March 30, 2006

Updating made easy with EasyUbuntu

Author: Mayank Sharma

Ubuntu uses only open/free formats, so it doesn't include playback support for formats such as MP3, Windows Media Audio (WMA), and Audio Video Interleave (AVI) that may have some restrictions. If your country has no such restrictions or legal issues with these formats, the Restricted Formats article on the Ubuntu wiki can help you install software that plays such files. Or you can do it they easy way, with EasyUbuntu, a Python script that gives Ubuntu users access to commonly used applications and codecs through a neat graphical user interface (GUI).

In addition to free codecs to play MP3s and other non-free formats, EasyUbuntu installs libdvdcss to read DVDs, and activates the "audio preview" under Nautilus. For a better Web experience, it enables Mozilla Firefox to play Flash, Java, and embedded videos, and installs Wengo and Skype VoIP software. You also have the option to install various fonts, including Microsoft's, and official drivers from both Nvidia and ATI Technologies.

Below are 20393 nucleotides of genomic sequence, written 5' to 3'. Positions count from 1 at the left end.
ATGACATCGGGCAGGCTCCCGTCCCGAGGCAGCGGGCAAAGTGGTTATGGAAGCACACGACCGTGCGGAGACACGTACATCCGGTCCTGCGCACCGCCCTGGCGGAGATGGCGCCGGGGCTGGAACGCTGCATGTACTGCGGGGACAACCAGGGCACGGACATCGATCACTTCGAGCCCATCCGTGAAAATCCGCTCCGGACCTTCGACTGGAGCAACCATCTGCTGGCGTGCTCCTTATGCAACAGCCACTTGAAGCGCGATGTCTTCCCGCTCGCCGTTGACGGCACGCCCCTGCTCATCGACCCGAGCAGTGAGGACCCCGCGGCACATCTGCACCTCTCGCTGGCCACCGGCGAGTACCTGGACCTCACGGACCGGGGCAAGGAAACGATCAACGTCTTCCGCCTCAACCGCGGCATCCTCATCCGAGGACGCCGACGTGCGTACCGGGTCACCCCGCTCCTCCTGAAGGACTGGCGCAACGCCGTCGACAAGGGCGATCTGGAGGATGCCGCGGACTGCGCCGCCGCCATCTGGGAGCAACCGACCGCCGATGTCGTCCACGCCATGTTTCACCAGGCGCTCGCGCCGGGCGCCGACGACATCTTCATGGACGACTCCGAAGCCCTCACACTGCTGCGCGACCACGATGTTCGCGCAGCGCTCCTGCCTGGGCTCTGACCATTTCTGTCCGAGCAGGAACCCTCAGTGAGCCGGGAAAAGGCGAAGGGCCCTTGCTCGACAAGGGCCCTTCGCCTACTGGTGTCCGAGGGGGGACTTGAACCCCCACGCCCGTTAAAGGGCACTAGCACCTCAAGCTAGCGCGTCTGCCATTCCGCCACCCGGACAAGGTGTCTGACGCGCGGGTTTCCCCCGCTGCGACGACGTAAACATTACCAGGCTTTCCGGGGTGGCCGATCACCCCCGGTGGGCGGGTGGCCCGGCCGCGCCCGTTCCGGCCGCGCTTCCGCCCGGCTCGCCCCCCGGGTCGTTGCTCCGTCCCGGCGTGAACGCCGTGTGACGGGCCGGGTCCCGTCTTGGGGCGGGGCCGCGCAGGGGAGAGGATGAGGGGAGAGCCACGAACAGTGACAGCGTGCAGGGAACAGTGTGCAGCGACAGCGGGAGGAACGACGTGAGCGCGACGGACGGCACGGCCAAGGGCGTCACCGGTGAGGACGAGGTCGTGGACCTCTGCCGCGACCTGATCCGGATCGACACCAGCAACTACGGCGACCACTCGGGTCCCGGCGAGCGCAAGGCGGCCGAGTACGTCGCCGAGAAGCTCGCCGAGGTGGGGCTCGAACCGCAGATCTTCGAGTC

Download the latest EasyUbuntu tarball, which is an archive generated nightly from the Breezy Badger 2.4 series. If you're still using Hoary Hedgehog, download EasyUbuntu 2.2. Untar the archive and run the EasyUbuntu.sh script as root: $ sudo ./EasyUbuntu.sh. The script asks for your account password, then drops you into the EasyUbuntu GUI. Select the items that interest you and click Install.

EasyUbuntu doesn't modify your apt-get's sources.list, but it gives you the option to append its repositories to yours. The latest version of EasyUbuntu uses Penguin Liberation Front (PLF) repositories.

EasyUbuntu's only shortcoming is the lack of information it provides while it's working. Some programs such as Skype and RealPlayer may take a while to download, depending on your connection speed, and staring at a "Downloading Skype" message could be irritating.

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